John D. Rockeffeler - Robber-Baron or great Industrialist and philanthropist? Photo courtesy of Wikicommons

John D. Rockeffeler
– Robber-Baron or great Industrialist and philanthropist?
Photo courtesy of Wikicommons

This also meant that those who worked for those companies, or the railroad or coal companies of the day, owed everything to the company. The companies provided their housing, healthcare, education, you name it. Sold my soul to the company store? You bet.So it was a dismal time full of social injustice and misery, right?

Not quite. Because as powerful and frightening as a lot of those leaders of industry were, they were also great philanthropists. We know names like Rockefeller, Carnegie, Vanderbilt, and J.P. Morgan today because they donated millions of dollars to social causes, building schools and museums, instituting social programs and seeking to help the poor. Those are all good things.

Of course, life and money are never black and white. These great captains of industry earned the nickname “Robber-Barons” because they seemed to steal from people with one hand and give back to them with the other. Social programs are great, but it was the imbalance of wealth and deplorable working conditions that fattened the pockets of these men that created the need to have social assistance in the first place. Industry made life better by making it worse.

So wait, I’m still confused. Was this a good time to be alive or not? Were things gilded because there were golden opportunities everywhere or was it all just a pretty façade covering a much darker truth?

I think ultimately the answer to that question is “Yes.”

The Gilded Age, my favorite age of American history, was an enigma wrapped in a paradox wrapped in a mystery, smothered in secret sauce. It is a rich period of conflicting history, questionable morality, and wildly different interpretation. Life was getting easier for some because it was getting harder for others. How people felt and continue to feel about this uncomfortable episode of our past greatly depends on how they choose to look at it.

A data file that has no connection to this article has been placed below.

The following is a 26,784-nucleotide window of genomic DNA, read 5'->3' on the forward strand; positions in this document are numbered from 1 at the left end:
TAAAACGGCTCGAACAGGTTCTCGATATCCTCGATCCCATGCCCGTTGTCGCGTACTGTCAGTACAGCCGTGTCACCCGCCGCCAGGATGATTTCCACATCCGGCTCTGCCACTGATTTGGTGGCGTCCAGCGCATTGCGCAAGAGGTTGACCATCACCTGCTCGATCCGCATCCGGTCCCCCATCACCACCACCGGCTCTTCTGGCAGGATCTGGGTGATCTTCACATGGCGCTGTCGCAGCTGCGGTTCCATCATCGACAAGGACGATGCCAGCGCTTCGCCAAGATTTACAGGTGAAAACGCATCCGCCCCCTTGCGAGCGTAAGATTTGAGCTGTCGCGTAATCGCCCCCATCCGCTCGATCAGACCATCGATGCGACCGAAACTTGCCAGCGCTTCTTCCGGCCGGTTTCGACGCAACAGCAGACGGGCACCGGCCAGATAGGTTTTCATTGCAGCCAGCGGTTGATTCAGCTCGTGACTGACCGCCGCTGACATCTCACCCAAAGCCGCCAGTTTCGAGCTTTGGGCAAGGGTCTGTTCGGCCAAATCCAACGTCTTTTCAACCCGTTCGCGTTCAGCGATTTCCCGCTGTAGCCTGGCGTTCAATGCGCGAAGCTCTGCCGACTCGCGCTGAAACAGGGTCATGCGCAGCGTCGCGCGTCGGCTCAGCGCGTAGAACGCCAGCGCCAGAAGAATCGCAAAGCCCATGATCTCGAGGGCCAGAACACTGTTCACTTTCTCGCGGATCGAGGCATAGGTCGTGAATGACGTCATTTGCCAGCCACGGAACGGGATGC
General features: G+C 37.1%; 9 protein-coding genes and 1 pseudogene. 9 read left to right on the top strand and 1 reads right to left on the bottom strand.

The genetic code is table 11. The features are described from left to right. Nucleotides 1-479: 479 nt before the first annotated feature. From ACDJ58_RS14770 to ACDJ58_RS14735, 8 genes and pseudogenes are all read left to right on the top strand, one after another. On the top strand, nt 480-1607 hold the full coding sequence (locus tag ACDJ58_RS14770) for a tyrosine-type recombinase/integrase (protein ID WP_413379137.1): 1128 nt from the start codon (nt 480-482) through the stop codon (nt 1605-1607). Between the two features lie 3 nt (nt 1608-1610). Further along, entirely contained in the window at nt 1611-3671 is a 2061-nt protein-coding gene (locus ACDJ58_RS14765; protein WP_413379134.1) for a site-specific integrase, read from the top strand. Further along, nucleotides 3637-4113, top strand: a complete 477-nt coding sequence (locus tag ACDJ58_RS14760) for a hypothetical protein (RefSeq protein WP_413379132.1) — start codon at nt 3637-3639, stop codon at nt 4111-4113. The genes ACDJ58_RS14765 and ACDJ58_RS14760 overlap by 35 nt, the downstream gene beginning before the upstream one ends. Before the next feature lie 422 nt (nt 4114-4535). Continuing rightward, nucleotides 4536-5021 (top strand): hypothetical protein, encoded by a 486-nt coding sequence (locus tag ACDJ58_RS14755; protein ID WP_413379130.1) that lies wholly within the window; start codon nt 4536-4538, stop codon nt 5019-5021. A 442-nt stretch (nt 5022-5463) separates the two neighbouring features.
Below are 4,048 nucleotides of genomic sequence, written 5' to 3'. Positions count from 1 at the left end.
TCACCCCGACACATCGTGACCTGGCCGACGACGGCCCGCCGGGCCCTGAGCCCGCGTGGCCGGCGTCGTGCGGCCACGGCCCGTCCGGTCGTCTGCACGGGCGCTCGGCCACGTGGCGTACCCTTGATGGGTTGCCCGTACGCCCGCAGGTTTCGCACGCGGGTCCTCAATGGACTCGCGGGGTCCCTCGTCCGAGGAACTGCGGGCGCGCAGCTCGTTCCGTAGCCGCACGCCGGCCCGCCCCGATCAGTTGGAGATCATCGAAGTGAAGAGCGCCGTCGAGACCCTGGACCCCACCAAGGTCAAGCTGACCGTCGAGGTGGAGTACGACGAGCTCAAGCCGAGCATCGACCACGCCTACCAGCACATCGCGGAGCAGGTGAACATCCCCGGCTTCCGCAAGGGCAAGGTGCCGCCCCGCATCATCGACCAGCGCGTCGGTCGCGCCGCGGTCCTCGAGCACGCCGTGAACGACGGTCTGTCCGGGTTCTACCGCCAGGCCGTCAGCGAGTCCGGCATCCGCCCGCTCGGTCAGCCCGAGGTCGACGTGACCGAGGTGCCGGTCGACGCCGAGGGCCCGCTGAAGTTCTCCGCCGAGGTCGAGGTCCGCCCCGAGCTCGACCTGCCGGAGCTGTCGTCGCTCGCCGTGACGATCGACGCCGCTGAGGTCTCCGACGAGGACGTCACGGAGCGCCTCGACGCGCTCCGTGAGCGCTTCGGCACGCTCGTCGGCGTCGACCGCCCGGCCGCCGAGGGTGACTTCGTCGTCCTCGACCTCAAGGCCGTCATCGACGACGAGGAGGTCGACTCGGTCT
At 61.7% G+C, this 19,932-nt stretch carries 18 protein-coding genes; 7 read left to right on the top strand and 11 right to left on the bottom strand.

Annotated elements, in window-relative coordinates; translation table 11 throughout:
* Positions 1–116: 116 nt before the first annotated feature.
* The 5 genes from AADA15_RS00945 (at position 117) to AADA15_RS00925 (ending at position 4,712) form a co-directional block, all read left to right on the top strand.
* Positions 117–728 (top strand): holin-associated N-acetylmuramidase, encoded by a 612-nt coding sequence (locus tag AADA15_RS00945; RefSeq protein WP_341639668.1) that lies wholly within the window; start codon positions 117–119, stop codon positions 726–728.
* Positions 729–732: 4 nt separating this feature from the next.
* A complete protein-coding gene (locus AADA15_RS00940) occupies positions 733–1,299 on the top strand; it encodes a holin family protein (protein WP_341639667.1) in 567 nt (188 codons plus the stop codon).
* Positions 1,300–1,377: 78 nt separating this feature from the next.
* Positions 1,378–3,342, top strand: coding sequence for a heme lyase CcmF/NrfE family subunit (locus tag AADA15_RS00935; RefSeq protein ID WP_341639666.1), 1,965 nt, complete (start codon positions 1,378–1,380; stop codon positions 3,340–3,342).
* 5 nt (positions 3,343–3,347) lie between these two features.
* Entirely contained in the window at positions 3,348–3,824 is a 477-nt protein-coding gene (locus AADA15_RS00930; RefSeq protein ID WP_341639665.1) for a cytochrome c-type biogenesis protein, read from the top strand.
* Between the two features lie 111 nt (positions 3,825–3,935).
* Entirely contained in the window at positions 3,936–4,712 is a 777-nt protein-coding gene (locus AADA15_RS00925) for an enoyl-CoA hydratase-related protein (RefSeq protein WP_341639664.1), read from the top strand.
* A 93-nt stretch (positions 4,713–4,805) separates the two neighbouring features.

So I’ll be taking a look at various aspects of the Gilded Age in the coming weeks, particularly (of course) as it would have affected the worlds of both my Montana Romance series of novels and a few other projects that you’ll see in the future. Sounds like fun? We’ve hardly even scratched the surface!

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3 thoughts on “Was the Gilded Age the Best of Times or the Worst of Times?

  1. From what I’ve been reading lately, Carnegie and Rockefeller were supposedly excellent bosses to work for. They compensated their workers well. Most of the real robbers of the time were the men who worked with the government to get unfair subsidies and land grants to build shoddy railroad systems and bilk the American public. Ida Tarbell’s father or brother (I forget) had a small oil company and Rockefeller’s more successful set up put him out of business so Ida wrote an “expose” that has tarred Rockefeller I think unfairly. I hate when rich people are all lumped into the same category–as if all poor or middle class people are exactly alike! I think sometimes people just get jealous of hard workers who scrimp and save and build empires. I’m not one of them 🙂 One of my book characters (who lives in 1880’s New Jersey) is struggling just now with his sense of Christian morality as he finds himself becoming increasingly successful at banking in NYC. I LOVE the Gilded Age for all of its contradictions. It’s very similar to our time in so many ways.

    • Ah! You hit the nail on the head of why I dropped that class in college! The prof tried to paint all wealthy people as being nothing but bad news when I knew full-well from the history of my hometown that some of them did amazing, generous things and were very good people. It was a time of so much contradiction though. And you’re right, it’s very much like our world today.

      Thanks!